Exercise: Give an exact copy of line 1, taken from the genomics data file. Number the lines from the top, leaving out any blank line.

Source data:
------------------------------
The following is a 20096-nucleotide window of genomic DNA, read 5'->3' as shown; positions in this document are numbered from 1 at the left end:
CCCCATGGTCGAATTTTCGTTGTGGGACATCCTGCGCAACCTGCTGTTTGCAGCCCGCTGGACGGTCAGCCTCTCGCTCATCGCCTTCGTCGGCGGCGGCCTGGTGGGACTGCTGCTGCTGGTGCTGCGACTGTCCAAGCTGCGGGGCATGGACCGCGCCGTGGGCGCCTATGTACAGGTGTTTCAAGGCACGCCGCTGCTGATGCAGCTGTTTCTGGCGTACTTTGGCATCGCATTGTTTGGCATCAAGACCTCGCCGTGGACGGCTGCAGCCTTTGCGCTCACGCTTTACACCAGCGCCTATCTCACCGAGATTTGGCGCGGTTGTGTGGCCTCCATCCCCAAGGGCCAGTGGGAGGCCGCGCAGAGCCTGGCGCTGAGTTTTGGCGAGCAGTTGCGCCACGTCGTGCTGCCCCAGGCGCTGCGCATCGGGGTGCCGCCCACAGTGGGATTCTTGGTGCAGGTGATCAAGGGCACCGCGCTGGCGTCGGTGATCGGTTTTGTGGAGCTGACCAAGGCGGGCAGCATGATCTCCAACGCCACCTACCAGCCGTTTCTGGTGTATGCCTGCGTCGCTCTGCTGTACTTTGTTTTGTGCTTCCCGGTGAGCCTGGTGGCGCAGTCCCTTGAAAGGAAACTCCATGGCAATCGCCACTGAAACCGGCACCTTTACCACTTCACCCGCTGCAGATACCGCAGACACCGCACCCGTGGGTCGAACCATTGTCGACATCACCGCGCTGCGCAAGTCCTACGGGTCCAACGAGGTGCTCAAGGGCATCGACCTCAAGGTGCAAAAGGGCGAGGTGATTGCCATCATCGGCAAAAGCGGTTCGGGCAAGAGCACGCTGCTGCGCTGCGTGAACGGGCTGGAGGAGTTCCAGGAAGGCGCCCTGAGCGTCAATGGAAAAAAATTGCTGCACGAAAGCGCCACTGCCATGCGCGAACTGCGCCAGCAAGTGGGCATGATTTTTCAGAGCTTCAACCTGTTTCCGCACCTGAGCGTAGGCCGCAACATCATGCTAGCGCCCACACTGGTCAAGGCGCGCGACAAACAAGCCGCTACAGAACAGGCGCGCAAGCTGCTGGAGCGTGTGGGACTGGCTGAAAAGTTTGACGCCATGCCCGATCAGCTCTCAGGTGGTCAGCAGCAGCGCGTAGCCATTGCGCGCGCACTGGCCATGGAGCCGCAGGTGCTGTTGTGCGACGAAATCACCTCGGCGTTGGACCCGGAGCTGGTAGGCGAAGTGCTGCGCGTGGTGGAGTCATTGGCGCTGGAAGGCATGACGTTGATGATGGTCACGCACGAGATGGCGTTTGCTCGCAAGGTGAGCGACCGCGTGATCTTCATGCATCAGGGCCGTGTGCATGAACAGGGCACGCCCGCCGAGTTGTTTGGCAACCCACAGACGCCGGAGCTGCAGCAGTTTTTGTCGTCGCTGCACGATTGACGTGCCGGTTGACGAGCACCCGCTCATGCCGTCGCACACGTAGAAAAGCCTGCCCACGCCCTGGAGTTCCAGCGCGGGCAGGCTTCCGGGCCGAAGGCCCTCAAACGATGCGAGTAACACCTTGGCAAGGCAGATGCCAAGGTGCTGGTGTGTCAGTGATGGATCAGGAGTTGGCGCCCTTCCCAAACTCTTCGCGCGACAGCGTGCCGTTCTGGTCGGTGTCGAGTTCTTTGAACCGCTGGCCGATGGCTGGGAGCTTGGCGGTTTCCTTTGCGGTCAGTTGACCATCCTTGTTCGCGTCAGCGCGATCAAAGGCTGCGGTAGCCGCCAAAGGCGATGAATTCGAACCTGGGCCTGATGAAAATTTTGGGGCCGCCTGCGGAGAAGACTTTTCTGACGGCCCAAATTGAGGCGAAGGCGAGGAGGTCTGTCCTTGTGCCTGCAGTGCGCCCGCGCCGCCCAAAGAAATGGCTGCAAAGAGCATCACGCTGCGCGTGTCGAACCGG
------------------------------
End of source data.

The following is a 20096-nucleotide window of genomic DNA, read 5'->3' as shown; positions in this document are numbered from 1 at the left end: